Thwarting the competition

As soon as your deal is announced, competitors are likely to contact your target’s customers to persuade them to jump ship, claiming that your combined organization will be too big or bureaucratic to effectively serve them. Competitors will also attempt to recruit your best salespeople.

Act quickly to thwart competitors’ efforts and reap the benefits that attracted you to the transaction in the first place. Help salespeople communicate the deal to customers by preparing a script that explains expected changes and how customers will benefit. Include FAQs and provide the name of a person in the organization who can answer questions your sales staff can’t.

Face to face meetings

Also be sensitive to the morale in the sales department. It’s not enough to communicate upcoming events via e-mail. CEOs of both organizations need to meet face-to-face with their salespeople as soon as possible to address rumors, reassure employees of their job security and discuss potential opportunities within the merged organization. Keep these presentations short and spend time listening to employee concerns.

Salespeople will — above all — want to know how the deal will affect them. For example:

  1. Will the sales forces of the two companies be combined?
  2. Will salespeople now be expected to sell the other company’s products or services?
  3. Will compensation and benefits change?
  4. How will the new sales department be structured, and who will manage it?

 

If you don’t know the answer to a question off hand, promise that you’ll respond as soon as possible — then keep your word. Following these meetings, salespeople can return to their work and communicate a consistent message to existing and potential customers.

Financial Incentives

Even the most loyal employee will consider a competitor’s offer if the price is right. So consider financial incentives, if you hope to retain top sales producers (and their customers) and encourage staff to cooperate with new colleagues and share knowledge.  Offering retention bonuses and rewards for maintaining and increasing sales — in addition to existing compensation plans — can help. Make such incentives easy to understand and clearly achievable. While interim bonus programs may be expensive in the near term, they can prevent sales from dropping off during the merger process. And they will help you generate far more long-term revenue to offset the immediate cost.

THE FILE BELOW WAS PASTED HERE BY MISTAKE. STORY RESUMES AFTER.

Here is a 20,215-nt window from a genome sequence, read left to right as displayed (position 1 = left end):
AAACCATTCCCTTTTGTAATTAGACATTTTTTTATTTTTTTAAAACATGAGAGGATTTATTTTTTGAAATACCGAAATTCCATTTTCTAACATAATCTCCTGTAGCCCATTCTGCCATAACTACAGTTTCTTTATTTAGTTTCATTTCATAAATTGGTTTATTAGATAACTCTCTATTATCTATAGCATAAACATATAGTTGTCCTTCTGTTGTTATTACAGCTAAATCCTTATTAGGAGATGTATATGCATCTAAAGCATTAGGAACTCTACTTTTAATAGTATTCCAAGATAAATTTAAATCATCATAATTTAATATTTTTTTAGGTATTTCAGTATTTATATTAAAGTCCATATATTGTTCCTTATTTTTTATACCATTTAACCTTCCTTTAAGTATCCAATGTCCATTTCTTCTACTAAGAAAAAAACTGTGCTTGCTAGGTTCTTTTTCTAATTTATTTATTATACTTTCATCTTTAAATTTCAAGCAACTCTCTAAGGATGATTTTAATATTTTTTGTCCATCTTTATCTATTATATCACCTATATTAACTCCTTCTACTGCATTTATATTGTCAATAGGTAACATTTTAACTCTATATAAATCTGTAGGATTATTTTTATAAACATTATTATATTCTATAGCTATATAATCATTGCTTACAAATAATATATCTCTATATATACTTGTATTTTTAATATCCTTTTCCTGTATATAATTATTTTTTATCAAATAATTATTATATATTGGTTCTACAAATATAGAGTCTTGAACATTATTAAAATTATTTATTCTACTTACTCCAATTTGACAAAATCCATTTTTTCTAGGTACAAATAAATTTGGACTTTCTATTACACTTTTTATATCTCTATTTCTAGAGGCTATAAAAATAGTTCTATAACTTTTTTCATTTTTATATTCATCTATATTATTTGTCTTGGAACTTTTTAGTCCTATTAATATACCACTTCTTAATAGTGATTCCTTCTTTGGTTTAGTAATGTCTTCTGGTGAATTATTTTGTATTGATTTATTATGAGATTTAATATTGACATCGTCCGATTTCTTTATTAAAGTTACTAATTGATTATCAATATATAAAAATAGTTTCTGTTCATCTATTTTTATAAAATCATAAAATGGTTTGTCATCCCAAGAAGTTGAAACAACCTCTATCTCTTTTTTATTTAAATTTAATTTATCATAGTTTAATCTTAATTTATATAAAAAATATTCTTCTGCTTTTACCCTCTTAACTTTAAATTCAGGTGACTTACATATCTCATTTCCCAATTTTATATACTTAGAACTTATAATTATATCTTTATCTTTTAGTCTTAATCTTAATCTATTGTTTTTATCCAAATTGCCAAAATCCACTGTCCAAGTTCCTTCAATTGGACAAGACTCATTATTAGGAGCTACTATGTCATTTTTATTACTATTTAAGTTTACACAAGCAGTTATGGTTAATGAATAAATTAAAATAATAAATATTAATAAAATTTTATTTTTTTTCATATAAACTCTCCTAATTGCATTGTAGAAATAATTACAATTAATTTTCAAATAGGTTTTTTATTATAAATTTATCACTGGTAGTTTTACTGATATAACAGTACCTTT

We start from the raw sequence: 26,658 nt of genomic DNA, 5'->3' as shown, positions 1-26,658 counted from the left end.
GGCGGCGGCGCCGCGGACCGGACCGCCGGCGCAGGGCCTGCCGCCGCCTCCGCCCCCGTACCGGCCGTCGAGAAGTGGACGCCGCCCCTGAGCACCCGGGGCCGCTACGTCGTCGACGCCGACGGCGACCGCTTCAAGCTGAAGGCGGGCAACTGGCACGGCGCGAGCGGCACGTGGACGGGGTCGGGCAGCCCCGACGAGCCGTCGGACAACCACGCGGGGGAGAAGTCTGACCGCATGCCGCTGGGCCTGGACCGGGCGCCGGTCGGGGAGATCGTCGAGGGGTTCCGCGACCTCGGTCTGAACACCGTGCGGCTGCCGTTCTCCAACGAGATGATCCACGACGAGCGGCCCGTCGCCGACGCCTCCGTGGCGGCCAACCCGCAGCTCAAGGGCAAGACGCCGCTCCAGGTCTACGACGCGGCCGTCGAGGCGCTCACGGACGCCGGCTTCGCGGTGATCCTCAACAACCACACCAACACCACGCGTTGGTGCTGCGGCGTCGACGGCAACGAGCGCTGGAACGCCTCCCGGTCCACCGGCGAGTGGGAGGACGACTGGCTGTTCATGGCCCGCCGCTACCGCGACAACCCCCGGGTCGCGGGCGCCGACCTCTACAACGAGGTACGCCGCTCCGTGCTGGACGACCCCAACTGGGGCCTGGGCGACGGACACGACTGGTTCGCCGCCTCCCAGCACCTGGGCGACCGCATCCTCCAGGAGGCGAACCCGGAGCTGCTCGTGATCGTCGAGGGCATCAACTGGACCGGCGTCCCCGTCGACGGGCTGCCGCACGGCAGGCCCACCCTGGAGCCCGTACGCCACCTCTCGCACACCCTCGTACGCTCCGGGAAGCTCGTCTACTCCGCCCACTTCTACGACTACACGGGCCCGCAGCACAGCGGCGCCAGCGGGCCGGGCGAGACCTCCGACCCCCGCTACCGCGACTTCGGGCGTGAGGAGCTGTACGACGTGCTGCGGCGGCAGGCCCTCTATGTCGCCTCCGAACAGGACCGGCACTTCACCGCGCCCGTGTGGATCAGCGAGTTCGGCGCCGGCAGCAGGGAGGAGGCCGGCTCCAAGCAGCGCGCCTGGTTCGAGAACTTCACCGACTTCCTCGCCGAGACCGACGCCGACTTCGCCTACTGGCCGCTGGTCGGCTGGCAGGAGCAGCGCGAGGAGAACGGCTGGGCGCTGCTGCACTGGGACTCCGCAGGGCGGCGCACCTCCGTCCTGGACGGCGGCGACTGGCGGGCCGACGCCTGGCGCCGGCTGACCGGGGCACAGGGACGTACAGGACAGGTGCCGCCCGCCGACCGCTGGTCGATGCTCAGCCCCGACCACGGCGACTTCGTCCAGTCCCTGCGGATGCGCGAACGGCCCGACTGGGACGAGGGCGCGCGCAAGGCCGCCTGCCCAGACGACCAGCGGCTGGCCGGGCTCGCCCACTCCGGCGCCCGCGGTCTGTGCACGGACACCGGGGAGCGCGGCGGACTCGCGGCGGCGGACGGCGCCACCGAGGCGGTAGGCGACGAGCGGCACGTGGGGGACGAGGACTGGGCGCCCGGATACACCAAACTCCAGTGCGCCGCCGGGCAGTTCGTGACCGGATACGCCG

Ask the real experts

Because they work in the trenches, salespeople may have cross-selling and other ideas. Create a temporary sales leadership team to evaluate possible downside risk and increased sales potential. The team should include two to four seasoned salespeople who focus their efforts on retaining customers and maintaining sales during the integration.

There are many ways the team can help accomplish these goals. It can serve as a clearinghouse for customer concerns and employee confusion over the future of product and service offerings. Team members also might have ideas for new product and service offerings or combinations. Sales leaders can be valuable in identifying and monitoring at-risk accounts.

A fragile link

Although all personnel affected by a merger deserve honest communications and an opportunity to voice their concerns, it’s particularly important to keep salespeople in the loop. Your sales staff is your direct link to customers, and this link can be broken if it’s not handled with care.